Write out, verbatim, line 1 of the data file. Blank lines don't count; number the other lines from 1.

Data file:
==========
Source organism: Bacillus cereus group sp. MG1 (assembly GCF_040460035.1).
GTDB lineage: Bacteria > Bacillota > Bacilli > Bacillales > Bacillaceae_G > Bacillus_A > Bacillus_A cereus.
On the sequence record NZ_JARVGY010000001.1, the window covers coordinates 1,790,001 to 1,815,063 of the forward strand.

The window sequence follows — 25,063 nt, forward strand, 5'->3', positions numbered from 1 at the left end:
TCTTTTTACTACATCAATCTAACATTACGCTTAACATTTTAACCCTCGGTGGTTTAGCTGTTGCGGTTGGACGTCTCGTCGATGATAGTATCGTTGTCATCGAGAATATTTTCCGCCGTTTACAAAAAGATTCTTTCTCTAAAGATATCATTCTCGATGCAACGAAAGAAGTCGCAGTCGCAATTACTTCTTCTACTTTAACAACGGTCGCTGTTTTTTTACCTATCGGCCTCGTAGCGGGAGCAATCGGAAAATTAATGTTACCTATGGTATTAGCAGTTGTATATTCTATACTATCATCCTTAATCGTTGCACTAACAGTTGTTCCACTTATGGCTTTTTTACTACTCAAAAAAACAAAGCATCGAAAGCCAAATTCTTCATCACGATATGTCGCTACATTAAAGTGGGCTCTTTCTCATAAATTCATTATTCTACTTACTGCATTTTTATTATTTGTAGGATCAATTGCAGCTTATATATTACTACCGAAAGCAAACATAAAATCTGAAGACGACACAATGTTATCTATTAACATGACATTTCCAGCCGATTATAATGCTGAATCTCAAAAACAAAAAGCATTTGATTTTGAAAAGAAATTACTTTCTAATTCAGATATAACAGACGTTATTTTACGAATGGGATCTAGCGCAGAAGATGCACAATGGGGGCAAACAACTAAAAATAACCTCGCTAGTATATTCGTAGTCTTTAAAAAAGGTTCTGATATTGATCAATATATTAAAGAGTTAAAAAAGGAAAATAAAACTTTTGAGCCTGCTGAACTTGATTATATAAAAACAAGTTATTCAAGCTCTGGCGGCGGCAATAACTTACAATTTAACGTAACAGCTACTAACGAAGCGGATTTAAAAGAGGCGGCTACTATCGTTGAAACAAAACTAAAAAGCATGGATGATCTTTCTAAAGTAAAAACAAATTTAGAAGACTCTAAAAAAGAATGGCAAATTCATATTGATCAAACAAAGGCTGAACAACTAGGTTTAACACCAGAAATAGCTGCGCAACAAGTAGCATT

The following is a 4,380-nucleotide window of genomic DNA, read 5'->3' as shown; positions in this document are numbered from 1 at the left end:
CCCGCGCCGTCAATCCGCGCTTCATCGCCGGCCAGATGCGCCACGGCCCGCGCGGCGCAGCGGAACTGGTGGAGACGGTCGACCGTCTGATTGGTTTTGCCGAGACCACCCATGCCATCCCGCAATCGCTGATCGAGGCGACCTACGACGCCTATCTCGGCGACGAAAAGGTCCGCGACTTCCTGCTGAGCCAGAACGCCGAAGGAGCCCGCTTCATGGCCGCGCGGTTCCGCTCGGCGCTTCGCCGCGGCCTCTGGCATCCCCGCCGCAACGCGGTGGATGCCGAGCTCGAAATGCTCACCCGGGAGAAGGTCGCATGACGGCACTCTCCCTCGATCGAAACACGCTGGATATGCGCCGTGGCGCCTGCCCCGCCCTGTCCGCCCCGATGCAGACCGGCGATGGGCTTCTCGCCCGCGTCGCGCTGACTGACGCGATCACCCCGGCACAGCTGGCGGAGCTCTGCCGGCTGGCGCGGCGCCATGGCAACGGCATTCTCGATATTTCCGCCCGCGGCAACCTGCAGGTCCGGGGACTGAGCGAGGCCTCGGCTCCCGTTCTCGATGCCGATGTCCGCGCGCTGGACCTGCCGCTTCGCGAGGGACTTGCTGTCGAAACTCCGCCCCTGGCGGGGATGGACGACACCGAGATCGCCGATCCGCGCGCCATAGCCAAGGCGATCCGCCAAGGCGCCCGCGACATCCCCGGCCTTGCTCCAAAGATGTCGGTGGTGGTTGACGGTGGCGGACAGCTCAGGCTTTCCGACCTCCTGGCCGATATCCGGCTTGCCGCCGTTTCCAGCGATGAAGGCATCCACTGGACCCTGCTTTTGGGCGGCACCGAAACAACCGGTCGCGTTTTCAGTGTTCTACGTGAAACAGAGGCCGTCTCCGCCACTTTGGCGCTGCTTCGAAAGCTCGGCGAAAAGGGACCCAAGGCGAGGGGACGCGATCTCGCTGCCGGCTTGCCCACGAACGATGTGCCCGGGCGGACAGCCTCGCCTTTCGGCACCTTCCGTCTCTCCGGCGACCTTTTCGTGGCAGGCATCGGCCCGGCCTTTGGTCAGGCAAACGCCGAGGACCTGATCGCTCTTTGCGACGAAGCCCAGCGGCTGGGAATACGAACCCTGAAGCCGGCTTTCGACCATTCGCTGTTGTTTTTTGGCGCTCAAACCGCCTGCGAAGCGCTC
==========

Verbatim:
Source organism: Bacillus cereus group sp. MG1 (assembly GCF_040460035.1).